How History is Read
Aditya Nigam
POLITICAL MOBILIZATION AND IDENTITY IN WESTERN INDIA, 1934-37 by Shri Krishan Sage Publications, 2006, 279 pp., 380
March 2006, volume 30, No 3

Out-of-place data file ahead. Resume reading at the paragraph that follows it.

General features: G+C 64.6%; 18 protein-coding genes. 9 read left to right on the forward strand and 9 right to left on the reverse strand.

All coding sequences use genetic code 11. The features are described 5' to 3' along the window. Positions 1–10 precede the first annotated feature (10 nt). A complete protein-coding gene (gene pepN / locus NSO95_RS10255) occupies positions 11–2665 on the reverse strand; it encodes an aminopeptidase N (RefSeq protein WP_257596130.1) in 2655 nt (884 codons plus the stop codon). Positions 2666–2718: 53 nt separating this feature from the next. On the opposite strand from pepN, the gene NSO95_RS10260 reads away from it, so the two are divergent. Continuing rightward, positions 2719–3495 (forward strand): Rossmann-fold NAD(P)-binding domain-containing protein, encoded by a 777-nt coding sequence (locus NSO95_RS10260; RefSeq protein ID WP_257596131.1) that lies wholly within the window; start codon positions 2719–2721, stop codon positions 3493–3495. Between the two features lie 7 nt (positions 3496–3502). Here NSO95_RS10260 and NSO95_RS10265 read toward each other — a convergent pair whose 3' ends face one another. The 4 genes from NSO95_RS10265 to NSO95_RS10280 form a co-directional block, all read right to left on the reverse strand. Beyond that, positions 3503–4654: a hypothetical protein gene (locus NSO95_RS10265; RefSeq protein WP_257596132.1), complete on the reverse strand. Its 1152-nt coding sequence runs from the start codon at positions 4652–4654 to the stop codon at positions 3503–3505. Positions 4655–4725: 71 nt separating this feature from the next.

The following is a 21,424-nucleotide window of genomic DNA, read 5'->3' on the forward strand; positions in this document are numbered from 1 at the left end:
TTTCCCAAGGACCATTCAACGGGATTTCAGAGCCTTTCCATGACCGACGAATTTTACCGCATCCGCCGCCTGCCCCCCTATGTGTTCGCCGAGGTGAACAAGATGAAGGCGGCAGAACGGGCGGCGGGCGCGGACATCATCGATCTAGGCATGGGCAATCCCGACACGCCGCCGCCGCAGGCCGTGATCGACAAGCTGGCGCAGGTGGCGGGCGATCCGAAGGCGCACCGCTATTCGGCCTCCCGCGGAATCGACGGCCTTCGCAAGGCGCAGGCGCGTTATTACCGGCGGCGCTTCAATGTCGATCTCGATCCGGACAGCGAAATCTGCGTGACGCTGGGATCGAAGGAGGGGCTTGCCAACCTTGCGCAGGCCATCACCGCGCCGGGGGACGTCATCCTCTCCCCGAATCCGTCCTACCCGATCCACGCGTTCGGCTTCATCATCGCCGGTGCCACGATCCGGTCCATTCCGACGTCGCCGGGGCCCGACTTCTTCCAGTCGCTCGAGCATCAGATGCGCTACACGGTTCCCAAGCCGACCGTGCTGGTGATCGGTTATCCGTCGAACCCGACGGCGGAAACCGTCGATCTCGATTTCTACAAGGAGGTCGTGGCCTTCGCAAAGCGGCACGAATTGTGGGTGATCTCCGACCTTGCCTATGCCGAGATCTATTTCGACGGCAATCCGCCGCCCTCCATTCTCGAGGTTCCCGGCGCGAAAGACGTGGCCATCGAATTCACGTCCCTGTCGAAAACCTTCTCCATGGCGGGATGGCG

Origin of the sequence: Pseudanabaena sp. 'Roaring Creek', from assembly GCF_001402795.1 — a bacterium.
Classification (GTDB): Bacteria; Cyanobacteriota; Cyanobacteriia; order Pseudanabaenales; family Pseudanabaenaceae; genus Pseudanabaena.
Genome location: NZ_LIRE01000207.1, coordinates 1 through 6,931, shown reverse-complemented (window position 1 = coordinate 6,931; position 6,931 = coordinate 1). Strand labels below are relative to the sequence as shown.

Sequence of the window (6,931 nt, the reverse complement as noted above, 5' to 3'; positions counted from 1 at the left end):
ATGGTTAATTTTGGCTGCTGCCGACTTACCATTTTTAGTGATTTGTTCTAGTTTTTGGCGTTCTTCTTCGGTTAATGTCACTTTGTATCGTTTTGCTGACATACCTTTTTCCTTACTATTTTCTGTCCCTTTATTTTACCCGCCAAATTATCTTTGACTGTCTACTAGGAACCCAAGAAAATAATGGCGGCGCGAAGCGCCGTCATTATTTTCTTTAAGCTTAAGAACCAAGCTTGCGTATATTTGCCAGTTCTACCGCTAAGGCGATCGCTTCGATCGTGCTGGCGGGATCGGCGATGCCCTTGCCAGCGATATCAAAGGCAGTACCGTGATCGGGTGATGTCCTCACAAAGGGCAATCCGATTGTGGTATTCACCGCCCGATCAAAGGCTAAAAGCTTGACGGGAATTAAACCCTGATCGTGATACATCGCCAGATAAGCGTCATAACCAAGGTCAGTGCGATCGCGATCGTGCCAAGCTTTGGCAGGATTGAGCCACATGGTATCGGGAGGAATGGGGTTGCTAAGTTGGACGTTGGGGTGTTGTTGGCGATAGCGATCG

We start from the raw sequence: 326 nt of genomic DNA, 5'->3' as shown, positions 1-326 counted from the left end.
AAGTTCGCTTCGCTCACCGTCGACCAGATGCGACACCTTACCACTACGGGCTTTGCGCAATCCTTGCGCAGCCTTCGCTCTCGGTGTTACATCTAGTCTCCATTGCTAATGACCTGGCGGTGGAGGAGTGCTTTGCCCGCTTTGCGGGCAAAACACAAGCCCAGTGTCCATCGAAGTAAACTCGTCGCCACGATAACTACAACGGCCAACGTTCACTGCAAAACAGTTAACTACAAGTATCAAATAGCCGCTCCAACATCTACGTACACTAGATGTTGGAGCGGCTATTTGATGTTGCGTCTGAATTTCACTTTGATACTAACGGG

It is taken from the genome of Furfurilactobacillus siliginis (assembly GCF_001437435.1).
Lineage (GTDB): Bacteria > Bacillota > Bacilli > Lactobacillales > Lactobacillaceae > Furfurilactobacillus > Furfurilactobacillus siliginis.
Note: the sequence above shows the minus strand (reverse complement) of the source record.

The volume under review is the seventh in a series on modern Indian history, edited by well known historian Professor Bipan Chandra and two of his illustrious former students, Mridula and Aditya Mukherjee. Between them they represent what was once the unchallenged school of nationalist historiography and have acquired the formidable reputation of crusaders on behalf of that particular way of understanding modern Indian history. The present volume too is a part of that crusade, marked by the shrillness of its missionary ardour. There is nothing really to quarrel about with the author so far as his discussion of ‘mobilizational politics’ is concerned. The book, apparently about “political mobilization” and “identity” in western India, is less about exploring the relationship between such mobilizations (nationalist, by definition, in that period) and the quest for identity; it is, rather, about knocking down perceived enemies of the kind of history that the author wishes to uphold.

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